I wrote this after interviewing Iris Irit Yaar Edelbaum, when I was asked to do a magazine article on single parents. I got a message on Facebook that Iris died of a heart attack on 13th July 2013, in Pokhara, Nepal, where she was living since late last year along with her 13-year-old son, Asa Krishna Edelbaum. She was a brave soul who was singly parenting her son, since he was just a baby. The magazine turned down my article..saying, “this cannot fit their readership.” I am happy they did as today I can use this as an obituary of Iris, my beautiful friend. Rest in peace dear one…I hope Asa is brave now to find his way around without you by his side. Please read below what would have appeared as her story in the magazine that never published it.

Iris from Israel, currently lives in Nepal.

Iris met her son’s biological father soon after her divorce with her first husband. They tried to live together for a while. But the relationship didn’t work. She left her homeland, Israel, with her six- month-old son for the USA. Her original family was not supportive and neither was Israel as a country for single parent, economically and legally. Iris has been a single mum since then. Her son is now 12 years old.

“Raising a child is a difficult task, more so on your own. However every challenge also bears special opportunities and potentials. I think my relationship with my son is radically different than what I have seen around where the child is raised by two parents,” says Iris.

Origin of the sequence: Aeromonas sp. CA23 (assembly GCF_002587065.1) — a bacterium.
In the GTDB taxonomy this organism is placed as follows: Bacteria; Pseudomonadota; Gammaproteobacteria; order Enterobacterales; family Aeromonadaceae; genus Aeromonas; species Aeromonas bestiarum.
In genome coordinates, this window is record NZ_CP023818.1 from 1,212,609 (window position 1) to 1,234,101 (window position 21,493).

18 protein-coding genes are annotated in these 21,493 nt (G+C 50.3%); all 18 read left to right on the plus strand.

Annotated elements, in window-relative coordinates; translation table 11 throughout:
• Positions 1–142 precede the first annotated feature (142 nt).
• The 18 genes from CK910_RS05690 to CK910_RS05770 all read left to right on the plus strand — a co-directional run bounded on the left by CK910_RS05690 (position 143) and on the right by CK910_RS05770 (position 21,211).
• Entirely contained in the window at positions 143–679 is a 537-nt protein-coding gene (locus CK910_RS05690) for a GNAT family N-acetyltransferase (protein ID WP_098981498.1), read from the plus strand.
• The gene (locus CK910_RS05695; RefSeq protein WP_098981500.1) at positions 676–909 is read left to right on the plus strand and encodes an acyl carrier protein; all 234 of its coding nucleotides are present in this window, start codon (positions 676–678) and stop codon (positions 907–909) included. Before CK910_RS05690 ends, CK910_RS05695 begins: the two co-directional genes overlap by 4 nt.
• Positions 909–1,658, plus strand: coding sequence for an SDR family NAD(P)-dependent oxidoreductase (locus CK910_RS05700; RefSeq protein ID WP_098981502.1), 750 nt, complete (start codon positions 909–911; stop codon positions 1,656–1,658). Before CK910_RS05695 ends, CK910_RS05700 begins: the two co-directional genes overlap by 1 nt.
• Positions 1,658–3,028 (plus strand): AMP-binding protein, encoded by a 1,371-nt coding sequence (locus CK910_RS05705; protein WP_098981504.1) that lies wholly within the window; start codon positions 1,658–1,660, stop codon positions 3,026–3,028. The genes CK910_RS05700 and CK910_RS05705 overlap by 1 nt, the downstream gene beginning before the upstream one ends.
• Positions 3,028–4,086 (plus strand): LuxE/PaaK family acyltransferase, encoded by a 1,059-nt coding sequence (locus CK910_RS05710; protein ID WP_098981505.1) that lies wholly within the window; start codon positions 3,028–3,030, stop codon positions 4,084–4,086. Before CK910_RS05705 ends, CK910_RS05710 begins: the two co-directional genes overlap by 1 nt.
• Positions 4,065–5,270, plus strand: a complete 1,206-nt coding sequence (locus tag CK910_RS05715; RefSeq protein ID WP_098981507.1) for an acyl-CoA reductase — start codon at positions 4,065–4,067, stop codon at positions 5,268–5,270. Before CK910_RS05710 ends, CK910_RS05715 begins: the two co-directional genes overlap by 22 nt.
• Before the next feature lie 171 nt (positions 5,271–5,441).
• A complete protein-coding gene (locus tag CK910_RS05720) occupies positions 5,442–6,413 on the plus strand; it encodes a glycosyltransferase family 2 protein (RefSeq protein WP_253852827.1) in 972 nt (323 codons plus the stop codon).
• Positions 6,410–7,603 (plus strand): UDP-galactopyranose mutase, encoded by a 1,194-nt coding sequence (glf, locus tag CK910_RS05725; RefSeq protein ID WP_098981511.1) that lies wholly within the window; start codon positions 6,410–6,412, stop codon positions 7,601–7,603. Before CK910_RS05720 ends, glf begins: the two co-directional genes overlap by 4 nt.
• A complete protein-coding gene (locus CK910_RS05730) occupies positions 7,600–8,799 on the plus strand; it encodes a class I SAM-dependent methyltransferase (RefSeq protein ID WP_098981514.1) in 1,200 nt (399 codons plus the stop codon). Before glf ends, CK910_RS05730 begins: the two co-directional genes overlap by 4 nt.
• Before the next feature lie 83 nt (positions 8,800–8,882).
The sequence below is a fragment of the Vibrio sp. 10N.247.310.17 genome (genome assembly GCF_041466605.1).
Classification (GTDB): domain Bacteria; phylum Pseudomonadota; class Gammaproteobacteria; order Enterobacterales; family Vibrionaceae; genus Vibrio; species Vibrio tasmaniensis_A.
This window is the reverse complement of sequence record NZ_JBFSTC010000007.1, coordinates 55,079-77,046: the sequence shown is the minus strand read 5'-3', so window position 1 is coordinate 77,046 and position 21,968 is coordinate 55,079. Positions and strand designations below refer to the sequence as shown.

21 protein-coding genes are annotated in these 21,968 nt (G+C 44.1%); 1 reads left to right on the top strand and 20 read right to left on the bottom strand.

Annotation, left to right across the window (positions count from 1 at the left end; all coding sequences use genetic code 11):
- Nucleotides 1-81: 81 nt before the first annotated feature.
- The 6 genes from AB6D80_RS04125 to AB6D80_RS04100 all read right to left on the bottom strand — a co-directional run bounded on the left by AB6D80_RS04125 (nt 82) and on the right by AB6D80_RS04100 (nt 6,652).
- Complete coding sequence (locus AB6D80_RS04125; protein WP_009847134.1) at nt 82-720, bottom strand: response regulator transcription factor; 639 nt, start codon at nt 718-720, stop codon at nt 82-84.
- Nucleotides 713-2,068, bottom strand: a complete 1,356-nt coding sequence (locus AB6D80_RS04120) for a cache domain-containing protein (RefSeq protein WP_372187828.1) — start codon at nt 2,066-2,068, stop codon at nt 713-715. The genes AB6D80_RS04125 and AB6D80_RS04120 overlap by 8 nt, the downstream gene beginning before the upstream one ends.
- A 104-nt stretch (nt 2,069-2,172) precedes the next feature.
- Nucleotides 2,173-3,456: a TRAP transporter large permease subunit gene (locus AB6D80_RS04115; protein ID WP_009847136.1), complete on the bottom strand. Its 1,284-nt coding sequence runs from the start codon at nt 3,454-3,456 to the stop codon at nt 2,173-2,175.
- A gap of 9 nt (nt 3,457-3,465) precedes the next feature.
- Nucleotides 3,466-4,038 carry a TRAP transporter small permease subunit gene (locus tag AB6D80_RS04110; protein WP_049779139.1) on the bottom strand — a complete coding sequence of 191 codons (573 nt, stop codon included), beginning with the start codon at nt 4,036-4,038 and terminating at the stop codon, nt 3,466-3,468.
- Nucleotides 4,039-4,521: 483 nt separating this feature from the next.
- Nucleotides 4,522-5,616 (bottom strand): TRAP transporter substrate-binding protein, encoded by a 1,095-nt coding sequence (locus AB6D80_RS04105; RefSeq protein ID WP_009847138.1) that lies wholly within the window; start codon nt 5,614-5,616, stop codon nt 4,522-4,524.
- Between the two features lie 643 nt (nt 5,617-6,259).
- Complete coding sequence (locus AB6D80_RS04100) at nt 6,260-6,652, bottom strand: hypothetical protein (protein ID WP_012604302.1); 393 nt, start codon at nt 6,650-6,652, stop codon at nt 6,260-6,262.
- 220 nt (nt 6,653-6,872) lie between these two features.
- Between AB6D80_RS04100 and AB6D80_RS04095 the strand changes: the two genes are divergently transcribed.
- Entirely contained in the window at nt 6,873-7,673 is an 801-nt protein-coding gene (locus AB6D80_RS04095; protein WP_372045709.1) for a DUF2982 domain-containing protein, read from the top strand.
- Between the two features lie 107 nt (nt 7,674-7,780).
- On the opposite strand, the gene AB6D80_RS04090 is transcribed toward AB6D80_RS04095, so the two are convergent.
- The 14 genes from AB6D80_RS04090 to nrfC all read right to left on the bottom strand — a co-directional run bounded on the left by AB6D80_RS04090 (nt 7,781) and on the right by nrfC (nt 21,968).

Iris also decided to homeschool her son so that they could freely travel and made some serious changes in her life. “Before he was born I was a career person, a professional, with a budding academic career and numerous engagements. I was doing three jobs simultaneously. I had many speaking engagements, I had a regular column in a news-paper and had many goals and ambitions in that direction. But then I realized that if I continued my career I will hardly see my son, and so I stopped struggling and focused on home life.  My son never went to school, except for one year when he was nine years old, where he caught up with basic reading and writing,” says Iris explaining the changes she made to become a full-time single parent to her son. Iris decided to surrender to the new situation totally and changed her life and her priorities.

Around the age of seven when her son asked her about his father, Iris told him the truth and slowly he saw more freedom in the way they were living despite the challenges. Iris did provide contact with other male role models in the form of mentors and teachers at various homeschooling centers that they were associated with, especially during pre-puberty period to get him to see the ways of men and also to help him differentiate his mother as a different gender!

Iris has felt it hard to deal with single parenthood especially in the financial sphere as there is not much support for single mums in that realm. Also during medical emergency she has often felt the need for some male support. “If there are grandparents and other supportive family members then it could be a little easier during such times, but I did not have that kind of support, and life does seem happier with a meaningful mate,” says Iris.

Iris tried to conjure up a ‘male view’ within herself when she had to make vital choices. She feels as the child grows older, there is less physical strain but then needs change as the child also grows older and sometimes that gets harder.